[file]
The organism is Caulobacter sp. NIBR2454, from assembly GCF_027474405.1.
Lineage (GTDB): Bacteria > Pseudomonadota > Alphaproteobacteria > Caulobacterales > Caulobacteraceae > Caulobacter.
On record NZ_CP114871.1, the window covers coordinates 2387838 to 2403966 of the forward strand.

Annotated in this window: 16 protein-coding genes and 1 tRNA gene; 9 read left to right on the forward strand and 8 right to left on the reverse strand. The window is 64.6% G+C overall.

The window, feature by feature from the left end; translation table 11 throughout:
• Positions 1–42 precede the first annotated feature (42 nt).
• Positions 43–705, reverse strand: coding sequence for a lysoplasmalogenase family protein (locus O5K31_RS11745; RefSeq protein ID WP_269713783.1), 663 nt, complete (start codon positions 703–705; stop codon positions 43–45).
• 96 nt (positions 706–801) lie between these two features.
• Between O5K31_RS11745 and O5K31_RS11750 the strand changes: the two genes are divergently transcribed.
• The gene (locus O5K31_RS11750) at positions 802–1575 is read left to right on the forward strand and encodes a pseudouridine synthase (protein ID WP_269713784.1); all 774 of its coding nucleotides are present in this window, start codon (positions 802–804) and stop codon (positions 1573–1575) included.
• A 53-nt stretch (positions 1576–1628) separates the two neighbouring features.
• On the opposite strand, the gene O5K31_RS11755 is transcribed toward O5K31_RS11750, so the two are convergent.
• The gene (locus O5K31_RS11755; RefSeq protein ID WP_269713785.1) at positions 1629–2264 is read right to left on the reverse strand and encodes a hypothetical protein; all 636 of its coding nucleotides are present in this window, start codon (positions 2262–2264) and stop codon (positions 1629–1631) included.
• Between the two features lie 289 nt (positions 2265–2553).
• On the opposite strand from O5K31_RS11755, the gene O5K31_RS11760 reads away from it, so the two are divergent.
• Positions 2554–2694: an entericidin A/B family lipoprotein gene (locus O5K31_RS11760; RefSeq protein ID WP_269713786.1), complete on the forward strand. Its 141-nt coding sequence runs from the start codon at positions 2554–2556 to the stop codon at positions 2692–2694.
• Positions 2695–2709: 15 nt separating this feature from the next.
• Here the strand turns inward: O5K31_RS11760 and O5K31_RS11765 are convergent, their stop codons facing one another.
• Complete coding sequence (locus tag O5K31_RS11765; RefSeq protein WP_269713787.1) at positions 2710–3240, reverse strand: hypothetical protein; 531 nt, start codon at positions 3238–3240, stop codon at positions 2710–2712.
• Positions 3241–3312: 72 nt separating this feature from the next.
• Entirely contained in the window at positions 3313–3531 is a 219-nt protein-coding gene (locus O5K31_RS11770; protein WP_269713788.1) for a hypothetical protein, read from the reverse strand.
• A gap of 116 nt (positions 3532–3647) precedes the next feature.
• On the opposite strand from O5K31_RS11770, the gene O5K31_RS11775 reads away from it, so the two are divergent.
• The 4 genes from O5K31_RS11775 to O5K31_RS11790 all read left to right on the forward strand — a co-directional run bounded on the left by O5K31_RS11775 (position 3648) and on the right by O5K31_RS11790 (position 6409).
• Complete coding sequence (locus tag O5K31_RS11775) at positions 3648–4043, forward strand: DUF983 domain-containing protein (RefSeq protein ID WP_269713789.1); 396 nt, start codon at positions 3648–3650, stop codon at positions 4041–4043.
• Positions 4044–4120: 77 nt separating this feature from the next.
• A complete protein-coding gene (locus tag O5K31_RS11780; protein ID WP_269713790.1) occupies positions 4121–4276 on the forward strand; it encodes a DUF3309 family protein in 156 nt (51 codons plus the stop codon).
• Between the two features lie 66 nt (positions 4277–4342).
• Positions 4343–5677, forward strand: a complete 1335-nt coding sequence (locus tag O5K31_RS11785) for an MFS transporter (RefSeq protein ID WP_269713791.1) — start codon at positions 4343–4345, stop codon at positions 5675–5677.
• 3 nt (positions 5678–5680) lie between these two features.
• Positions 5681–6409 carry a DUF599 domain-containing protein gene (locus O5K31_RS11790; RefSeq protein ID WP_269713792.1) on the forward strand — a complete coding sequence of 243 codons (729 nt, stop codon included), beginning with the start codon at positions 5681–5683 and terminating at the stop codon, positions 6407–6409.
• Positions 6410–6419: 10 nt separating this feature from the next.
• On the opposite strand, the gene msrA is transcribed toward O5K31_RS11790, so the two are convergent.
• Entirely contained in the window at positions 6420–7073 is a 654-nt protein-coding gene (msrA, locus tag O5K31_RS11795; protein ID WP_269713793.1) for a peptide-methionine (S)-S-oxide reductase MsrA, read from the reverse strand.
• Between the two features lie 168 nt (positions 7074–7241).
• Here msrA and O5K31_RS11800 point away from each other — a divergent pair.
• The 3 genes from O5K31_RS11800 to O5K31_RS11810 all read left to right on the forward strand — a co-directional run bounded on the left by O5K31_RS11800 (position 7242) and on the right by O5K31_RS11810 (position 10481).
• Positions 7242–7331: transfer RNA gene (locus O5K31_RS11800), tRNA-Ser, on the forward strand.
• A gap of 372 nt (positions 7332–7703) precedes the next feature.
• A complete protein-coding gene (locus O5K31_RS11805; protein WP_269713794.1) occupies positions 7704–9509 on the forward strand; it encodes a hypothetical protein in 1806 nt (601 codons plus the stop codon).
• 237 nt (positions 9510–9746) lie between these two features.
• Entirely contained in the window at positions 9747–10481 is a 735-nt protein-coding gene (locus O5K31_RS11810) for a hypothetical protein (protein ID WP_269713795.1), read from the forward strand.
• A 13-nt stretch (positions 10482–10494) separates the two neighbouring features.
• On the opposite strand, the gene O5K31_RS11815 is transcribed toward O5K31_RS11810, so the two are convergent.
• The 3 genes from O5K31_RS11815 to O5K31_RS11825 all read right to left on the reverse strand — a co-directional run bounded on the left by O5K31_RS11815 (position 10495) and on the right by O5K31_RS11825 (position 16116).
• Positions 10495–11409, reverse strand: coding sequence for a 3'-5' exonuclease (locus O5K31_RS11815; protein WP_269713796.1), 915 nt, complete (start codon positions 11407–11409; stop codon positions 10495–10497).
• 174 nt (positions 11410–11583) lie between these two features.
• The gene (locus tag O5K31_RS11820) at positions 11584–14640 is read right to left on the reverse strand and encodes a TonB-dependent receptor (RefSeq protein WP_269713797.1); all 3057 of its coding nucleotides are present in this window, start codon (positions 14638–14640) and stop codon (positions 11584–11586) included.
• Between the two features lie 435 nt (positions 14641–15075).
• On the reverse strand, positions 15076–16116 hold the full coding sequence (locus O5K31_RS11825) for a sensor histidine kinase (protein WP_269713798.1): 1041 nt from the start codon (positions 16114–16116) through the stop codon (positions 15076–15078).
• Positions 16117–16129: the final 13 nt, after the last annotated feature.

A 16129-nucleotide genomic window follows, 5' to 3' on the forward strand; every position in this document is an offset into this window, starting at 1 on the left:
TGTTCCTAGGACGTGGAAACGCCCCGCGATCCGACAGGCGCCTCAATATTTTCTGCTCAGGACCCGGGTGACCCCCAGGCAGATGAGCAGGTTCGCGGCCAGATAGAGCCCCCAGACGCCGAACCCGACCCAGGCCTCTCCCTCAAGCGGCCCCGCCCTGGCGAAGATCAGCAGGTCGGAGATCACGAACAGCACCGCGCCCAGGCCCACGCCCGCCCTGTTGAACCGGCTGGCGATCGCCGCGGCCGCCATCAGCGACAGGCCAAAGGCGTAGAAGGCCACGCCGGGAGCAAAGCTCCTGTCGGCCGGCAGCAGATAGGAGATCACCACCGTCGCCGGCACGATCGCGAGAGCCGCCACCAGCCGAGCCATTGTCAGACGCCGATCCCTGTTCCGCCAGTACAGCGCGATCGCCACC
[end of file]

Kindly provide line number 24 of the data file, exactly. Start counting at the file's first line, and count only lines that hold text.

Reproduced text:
• The 4 genes from O5K31_RS11775 to O5K31_RS11790 all read left to right on the forward strand — a co-directional run bounded on the left by O5K31_RS11775 (position 3648) and on the right by O5K31_RS11790 (position 6409).